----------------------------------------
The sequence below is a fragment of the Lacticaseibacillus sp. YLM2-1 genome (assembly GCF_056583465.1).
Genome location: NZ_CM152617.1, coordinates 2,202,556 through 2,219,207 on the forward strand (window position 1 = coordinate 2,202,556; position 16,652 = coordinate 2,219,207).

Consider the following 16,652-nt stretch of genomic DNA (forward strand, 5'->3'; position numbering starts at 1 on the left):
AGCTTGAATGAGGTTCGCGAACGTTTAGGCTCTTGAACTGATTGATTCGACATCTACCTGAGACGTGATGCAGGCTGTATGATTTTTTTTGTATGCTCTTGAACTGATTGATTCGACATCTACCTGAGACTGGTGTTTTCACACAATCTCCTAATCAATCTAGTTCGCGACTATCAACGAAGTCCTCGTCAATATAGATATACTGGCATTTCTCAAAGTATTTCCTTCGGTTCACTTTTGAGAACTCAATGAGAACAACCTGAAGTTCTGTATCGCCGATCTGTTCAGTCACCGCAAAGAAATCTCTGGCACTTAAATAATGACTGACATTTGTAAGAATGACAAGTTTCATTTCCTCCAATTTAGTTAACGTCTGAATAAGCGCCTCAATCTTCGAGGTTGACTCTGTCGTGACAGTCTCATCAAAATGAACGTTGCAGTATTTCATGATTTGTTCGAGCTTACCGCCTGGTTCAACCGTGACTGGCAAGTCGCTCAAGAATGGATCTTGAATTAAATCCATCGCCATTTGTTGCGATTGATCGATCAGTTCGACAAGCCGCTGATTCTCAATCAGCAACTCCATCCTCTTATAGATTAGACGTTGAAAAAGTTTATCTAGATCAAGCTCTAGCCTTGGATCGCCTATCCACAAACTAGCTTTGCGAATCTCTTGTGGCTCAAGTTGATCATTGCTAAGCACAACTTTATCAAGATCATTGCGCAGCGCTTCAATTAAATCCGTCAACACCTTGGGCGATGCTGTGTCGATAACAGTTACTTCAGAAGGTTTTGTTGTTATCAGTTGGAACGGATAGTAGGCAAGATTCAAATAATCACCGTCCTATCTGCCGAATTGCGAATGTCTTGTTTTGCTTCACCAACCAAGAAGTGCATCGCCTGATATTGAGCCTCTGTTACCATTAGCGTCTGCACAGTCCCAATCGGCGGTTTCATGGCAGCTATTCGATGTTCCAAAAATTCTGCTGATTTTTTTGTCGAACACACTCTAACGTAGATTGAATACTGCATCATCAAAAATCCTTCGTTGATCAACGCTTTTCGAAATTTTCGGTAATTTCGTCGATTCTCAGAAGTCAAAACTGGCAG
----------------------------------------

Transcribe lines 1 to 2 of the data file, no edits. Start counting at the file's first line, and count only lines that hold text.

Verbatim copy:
The sequence below is a fragment of the Lacticaseibacillus sp. YLM2-1 genome (assembly GCF_056583465.1).
Genome location: NZ_CM152617.1, coordinates 2,202,556 through 2,219,207 on the forward strand (window position 1 = coordinate 2,202,556; position 16,652 = coordinate 2,219,207).